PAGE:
In a 2015 study, policy measures to promote electric mobility were examined with regard to their acceptance by consumers in 20 countries on five continents. Results of a choice-based conjoint analysis showed that people appreciate monetary incentives; however, the application of the Kano method to detect dissatisfaction with missing features revealed that charging networks are absolute must-haves. In the same 20 countries, the present article examines the actual effects of three kinds of policy measures: monetary incentives, traffic regulations in favour of electric vehicles (EVs), and investments in charging infrastructure. The outcome variable was the percentage of new registered EVs in 2016. All policy measures had positive direct effects; however, the number of existing charging stations as a moderator increased the effect of monetary measures over proportionately. The widespread uptake of EVs has been challenged by the problem that people do not accept EVs as long as the number of charging stations is insufficient, and the low number of EVs has not stimulated sufficient demand for charging stations yet. The results demonstrate how this ‘chicken or the egg’ dilemma will be resolved over time as soon as a sufficient number of charging stations are available. Because the effects of monetary measures and charging stations reinforce each other and the number of charging stations is accumulative, governments will be able to offer fewer and fewer monetary incentives to produce the same promoting effects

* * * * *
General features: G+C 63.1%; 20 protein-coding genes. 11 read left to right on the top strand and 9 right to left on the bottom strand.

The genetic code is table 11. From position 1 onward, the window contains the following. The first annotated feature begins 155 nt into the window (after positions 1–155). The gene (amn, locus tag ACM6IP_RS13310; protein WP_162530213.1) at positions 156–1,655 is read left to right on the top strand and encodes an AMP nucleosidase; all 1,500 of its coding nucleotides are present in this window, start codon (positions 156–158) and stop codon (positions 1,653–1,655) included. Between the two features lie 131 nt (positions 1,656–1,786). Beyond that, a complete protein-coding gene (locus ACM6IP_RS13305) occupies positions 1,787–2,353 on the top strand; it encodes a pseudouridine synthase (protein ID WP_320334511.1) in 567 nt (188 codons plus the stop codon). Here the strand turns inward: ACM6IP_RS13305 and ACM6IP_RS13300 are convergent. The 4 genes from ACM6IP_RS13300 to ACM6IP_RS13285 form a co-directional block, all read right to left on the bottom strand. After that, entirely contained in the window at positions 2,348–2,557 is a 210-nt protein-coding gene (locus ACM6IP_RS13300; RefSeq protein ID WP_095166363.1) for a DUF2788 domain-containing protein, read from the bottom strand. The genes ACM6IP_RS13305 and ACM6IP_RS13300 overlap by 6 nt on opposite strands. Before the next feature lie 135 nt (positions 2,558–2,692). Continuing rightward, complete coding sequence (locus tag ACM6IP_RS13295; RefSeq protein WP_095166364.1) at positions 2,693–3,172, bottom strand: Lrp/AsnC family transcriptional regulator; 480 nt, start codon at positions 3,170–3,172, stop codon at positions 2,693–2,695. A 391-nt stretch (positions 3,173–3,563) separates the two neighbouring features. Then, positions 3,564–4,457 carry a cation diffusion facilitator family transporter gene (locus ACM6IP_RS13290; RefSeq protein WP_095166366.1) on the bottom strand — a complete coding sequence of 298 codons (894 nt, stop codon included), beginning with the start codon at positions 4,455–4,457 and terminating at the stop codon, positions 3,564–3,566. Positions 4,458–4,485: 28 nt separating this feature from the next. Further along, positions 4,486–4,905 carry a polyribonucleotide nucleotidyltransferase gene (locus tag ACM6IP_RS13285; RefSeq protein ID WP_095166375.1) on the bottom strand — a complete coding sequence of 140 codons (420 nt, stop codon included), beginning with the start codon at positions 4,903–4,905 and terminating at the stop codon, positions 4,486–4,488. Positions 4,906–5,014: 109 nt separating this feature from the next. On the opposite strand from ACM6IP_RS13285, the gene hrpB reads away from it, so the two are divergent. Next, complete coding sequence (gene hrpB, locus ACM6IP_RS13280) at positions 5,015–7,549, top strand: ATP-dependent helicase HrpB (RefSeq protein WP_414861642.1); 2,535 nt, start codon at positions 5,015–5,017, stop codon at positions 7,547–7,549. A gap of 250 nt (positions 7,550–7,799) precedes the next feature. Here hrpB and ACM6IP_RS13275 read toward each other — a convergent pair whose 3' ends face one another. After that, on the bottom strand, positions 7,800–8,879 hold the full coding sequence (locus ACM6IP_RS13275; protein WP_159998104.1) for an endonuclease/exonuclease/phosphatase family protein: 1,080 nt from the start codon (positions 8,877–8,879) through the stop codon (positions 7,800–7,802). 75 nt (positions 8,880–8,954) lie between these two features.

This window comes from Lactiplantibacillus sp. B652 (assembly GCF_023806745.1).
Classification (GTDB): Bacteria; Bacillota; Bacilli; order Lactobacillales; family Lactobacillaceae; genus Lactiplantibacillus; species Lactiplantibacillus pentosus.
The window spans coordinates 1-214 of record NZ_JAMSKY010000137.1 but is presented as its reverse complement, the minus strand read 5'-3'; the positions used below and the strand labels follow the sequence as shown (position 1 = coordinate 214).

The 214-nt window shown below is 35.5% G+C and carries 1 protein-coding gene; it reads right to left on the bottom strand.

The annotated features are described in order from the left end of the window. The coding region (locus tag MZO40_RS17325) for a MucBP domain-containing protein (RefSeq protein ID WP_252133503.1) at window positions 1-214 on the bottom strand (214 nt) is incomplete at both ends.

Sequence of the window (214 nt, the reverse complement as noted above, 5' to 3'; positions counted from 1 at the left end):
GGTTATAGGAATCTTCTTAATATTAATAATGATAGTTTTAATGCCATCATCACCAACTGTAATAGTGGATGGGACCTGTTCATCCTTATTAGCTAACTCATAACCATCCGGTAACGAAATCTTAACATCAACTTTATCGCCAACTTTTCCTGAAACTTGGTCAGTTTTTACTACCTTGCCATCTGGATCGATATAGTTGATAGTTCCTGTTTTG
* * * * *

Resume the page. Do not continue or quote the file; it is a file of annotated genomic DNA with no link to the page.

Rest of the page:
charging infrastructure, electric vehicles, monetary incentives, policy measures
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